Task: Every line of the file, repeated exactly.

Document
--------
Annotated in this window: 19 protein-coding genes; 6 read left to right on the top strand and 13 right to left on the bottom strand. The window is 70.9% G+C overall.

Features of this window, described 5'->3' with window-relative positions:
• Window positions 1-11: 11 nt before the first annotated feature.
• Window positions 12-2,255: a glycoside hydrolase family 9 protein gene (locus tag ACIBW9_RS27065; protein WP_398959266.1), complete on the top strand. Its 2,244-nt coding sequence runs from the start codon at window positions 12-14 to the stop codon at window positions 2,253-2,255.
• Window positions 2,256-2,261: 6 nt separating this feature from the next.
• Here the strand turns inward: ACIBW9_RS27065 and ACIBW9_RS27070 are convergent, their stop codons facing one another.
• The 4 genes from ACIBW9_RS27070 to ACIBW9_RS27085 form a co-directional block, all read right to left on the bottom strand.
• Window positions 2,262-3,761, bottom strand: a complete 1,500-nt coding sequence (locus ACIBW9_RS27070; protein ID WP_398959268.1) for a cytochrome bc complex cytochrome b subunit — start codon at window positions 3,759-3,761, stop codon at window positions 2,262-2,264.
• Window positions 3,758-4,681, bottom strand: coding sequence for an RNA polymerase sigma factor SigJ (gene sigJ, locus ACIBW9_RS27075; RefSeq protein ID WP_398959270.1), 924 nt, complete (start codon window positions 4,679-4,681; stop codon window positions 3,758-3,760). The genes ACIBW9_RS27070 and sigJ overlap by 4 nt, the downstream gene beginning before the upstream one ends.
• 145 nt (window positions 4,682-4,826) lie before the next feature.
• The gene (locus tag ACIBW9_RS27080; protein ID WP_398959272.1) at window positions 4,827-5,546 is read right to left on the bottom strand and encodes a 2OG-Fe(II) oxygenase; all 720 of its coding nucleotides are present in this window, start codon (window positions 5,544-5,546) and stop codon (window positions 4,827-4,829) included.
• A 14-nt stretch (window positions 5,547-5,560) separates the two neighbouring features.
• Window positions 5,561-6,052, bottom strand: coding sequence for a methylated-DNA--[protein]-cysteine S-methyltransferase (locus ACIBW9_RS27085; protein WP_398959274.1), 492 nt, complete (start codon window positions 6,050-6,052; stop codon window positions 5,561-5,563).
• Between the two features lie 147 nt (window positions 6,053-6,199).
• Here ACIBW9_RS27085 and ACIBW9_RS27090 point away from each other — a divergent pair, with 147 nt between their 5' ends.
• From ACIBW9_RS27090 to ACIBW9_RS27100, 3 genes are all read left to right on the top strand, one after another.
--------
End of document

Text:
Annotated in this window: 19 protein-coding genes; 6 read left to right on the top strand and 13 right to left on the bottom strand. The window is 70.9% G+C overall.

Features of this window, described 5'->3' with window-relative positions:
• Window positions 1-11: 11 nt before the first annotated feature.
• Window positions 12-2,255: a glycoside hydrolase family 9 protein gene (locus tag ACIBW9_RS27065; protein WP_398959266.1), complete on the top strand. Its 2,244-nt coding sequence runs from the start codon at window positions 12-14 to the stop codon at window positions 2,253-2,255.
• Window positions 2,256-2,261: 6 nt separating this feature from the next.
• Here the strand turns inward: ACIBW9_RS27065 and ACIBW9_RS27070 are convergent, their stop codons facing one another.
• The 4 genes from ACIBW9_RS27070 to ACIBW9_RS27085 form a co-directional block, all read right to left on the bottom strand.
• Window positions 2,262-3,761, bottom strand: a complete 1,500-nt coding sequence (locus ACIBW9_RS27070; protein ID WP_398959268.1) for a cytochrome bc complex cytochrome b subunit — start codon at window positions 3,759-3,761, stop codon at window positions 2,262-2,264.
• Window positions 3,758-4,681, bottom strand: coding sequence for an RNA polymerase sigma factor SigJ (gene sigJ, locus ACIBW9_RS27075; RefSeq protein ID WP_398959270.1), 924 nt, complete (start codon window positions 4,679-4,681; stop codon window positions 3,758-3,760). The genes ACIBW9_RS27070 and sigJ overlap by 4 nt, the downstream gene beginning before the upstream one ends.
• 145 nt (window positions 4,682-4,826) lie before the next feature.
• The gene (locus tag ACIBW9_RS27080; protein ID WP_398959272.1) at window positions 4,827-5,546 is read right to left on the bottom strand and encodes a 2OG-Fe(II) oxygenase; all 720 of its coding nucleotides are present in this window, start codon (window positions 5,544-5,546) and stop codon (window positions 4,827-4,829) included.
• A 14-nt stretch (window positions 5,547-5,560) separates the two neighbouring features.
• Window positions 5,561-6,052, bottom strand: coding sequence for a methylated-DNA--[protein]-cysteine S-methyltransferase (locus ACIBW9_RS27085; protein WP_398959274.1), 492 nt, complete (start codon window positions 6,050-6,052; stop codon window positions 5,561-5,563).
• Between the two features lie 147 nt (window positions 6,053-6,199).
• Here ACIBW9_RS27085 and ACIBW9_RS27090 point away from each other — a divergent pair, with 147 nt between their 5' ends.
• From ACIBW9_RS27090 to ACIBW9_RS27100, 3 genes are all read left to right on the top strand, one after another.